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Introduction to GWP Refrigerants

GWP, or Global Warming Potential, is an important metric for assessing the impact of refrigerants on the Earth's climate. It represents the ability of a refrigerant emitted into the atmosphere to contribute to the rise in Earth's temperature over a given period of time, typically 100 years. Since carbon dioxide is one of the primary greenhouse gases, GWP is used to evaluate the climate change impact of refrigerants.

Working Process: When the motive element is subjected to external gas or liquid driving pressure, this pressure needs to be sufficient to overcome the elastic force of the compression spring. Once this condition is met, the pressure will push the piston rod upwards, causing the microswitch to actuate. This action manifests as the opening of the normally closed contacts and the closing of the normally open contacts, thus controlling the on-off state of the circuit.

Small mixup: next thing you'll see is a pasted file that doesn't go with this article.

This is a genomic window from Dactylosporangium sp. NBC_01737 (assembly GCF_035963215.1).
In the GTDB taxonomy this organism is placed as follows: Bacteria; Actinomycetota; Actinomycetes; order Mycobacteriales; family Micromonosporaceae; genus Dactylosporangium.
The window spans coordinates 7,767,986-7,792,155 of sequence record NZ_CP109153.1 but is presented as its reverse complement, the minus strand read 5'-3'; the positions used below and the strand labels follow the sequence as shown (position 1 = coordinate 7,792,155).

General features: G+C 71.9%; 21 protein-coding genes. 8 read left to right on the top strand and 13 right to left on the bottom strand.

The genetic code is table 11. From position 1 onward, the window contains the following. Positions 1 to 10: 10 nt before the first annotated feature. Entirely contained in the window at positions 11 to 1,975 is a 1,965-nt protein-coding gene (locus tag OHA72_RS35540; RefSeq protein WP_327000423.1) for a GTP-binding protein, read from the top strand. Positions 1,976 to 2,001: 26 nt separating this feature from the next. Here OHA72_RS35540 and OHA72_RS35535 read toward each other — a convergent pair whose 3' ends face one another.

Reset Process: When the external pressure disappears or decreases, the piston will separate from the microswitch under the action of the spring, resetting the contact system.

When evaluating the GWP of refrigerants, it is typically calculated over 100 years, denoted as GWP100. This is because international agreements such as the Montreal Protocol and the Kyoto Protocol have adopted GWP100 as the standard for assessing greenhouse gas emissions and setting reduction targets.

In addition to GWP, another crucial metric is ODP (Ozone Depletion Potential), which evaluates the potential impact of refrigerants on ozone layer destruction. These two metrics together constitute the key standards for assessing the environmental impact of refrigerants.

In summary, GWP is an important indicator for evaluating the potential impact of refrigerants on global climate change, and it is crucial to consider their GWP values along with other relevant factors in selecting and using refrigerants to minimize negative environmental impacts.